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Sci Rep. 2019 Apr 29;9(1):6634. doi: 10.1038/s41598-019-43024-w.

Cortical circuit alterations precede motor impairments in Huntington's disease mice.

Author information

1
Department of Molecules - Signaling - Development, Max Planck Institute of Neurobiology, 82152, Martinsried, Germany.
2
Department of Proteomics and Signal Transduction, Max Planck Institute of Biochemistry, 82152, Martinsried, Germany.
3
German Center for Neurodegenerative Diseases (DZNE), 81377, Munich, Germany.
4
Center for Neuropathology and Prion Research, Ludwig-Maximilians University Munich, 81377, Munich, Germany.
5
Department of Psychiatry and Psychotherapy, Ludwig-Maximilians University Munich, 81377, Munich, Germany.
6
Department of Molecules - Signaling - Development, Max Planck Institute of Neurobiology, 82152, Martinsried, Germany. rklein@neuro.mpg.de.
7
Munich Cluster for Systems Neurology (SyNergy), 81377, Munich, Germany. rklein@neuro.mpg.de.
8
Munich Cluster for Systems Neurology (SyNergy), 81377, Munich, Germany. sabine.liebscher@med.uni-muenchen.de.
9
Institute of Clinical Neuroimmunology, Klinikum der Universität München, Ludwig-Maximilians University Munich, 82152, Martinsried, Germany. sabine.liebscher@med.uni-muenchen.de.
10
Biomedical Center, Medical Faculty, Ludwig-Maximilians University Munich, 82152, Martinsried, Germany. sabine.liebscher@med.uni-muenchen.de.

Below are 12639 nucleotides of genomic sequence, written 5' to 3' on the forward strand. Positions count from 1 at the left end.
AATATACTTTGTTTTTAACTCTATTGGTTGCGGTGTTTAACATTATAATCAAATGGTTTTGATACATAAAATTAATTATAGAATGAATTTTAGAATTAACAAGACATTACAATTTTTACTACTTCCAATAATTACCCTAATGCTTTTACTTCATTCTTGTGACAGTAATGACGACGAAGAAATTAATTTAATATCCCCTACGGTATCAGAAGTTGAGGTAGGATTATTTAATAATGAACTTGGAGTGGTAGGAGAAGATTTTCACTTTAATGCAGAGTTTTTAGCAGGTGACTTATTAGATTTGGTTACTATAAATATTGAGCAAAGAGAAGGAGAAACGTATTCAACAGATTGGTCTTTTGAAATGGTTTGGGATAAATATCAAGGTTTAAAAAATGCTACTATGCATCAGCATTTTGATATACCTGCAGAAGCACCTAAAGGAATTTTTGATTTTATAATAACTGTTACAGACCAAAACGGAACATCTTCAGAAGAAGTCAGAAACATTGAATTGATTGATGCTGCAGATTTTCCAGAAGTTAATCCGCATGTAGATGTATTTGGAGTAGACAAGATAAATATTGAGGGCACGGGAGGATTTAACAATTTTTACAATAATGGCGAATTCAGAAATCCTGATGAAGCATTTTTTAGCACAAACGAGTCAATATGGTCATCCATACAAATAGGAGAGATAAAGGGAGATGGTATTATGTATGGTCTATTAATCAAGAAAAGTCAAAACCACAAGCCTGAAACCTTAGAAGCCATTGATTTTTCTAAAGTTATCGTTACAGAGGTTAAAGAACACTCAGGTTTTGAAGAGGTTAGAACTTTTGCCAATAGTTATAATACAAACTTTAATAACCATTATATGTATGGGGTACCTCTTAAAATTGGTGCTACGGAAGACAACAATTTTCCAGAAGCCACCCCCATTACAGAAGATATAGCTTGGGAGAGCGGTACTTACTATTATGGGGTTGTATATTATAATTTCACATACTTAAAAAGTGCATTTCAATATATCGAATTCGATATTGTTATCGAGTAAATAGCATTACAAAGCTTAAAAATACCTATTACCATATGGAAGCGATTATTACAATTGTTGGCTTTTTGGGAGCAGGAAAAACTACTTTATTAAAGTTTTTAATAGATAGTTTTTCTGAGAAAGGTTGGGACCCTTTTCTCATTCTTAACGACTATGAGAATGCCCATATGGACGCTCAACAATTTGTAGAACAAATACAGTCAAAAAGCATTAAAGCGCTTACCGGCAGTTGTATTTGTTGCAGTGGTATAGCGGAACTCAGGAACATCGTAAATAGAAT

11
Department of Molecules - Signaling - Development, Max Planck Institute of Neurobiology, 82152, Martinsried, Germany. idudanova@neuro.mpg.de.

Abstract

Huntington's disease (HD) is a devastating hereditary movement disorder, characterized by degeneration of neurons in the striatum and cortex. Studies in human patients and mouse HD models suggest that disturbances of neuronal function in the neocortex play an important role in disease onset and progression. However, the precise nature and time course of cortical alterations in HD have remained elusive. Here, we use chronic in vivo two-photon calcium imaging to longitudinally monitor the activity of identified single neurons in layer 2/3 of the primary motor cortex in awake, behaving R6/2 transgenic HD mice and wildtype littermates. R6/2 mice show age-dependent changes in cortical network function, with an increase in activity that affects a large fraction of cells and occurs rather abruptly within one week, preceeding the onset of motor defects. Furthermore, quantitative proteomics demonstrate a pronounced downregulation of synaptic proteins in the cortex, and histological analyses in R6/2 mice and human HD autopsy cases reveal a reduction in perisomatic inhibitory synaptic contacts on layer 2/3 pyramidal cells. Taken together, our study provides a time-resolved description of cortical network dysfunction in behaving HD mice and points to disturbed excitation/inhibition balance as an important pathomechanism in HD.

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